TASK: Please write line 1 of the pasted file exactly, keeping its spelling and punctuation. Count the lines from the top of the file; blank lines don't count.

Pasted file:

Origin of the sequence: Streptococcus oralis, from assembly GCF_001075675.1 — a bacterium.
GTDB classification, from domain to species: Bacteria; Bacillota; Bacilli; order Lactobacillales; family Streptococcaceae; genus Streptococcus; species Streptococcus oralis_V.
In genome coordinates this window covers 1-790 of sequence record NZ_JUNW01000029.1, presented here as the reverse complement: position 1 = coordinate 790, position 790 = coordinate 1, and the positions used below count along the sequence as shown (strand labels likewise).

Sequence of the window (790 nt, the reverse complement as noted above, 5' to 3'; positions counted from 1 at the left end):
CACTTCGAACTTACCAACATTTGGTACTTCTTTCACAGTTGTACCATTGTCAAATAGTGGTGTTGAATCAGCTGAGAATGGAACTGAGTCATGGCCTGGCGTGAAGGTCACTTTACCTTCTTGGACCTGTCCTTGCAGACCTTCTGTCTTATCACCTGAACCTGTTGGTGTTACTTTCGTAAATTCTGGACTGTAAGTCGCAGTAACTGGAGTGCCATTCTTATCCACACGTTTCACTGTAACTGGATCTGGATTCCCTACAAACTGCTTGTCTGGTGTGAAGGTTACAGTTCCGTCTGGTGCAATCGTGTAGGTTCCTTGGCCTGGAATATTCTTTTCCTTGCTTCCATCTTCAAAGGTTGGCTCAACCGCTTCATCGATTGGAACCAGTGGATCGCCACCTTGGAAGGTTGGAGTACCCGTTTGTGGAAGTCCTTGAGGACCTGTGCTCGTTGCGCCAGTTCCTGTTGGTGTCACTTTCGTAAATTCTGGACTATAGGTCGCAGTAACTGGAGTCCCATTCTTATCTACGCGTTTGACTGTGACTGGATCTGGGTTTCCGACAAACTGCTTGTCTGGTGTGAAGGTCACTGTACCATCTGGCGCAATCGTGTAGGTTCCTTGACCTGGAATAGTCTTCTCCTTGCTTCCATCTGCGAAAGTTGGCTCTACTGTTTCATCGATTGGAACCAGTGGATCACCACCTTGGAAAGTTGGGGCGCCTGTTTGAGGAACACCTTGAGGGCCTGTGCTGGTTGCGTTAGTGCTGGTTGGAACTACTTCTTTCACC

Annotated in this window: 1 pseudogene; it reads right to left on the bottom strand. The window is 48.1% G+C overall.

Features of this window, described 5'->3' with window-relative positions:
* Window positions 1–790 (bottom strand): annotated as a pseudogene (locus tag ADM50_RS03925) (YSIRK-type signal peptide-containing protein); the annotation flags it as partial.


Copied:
Origin of the sequence: Streptococcus oralis, from assembly GCF_001075675.1 — a bacterium.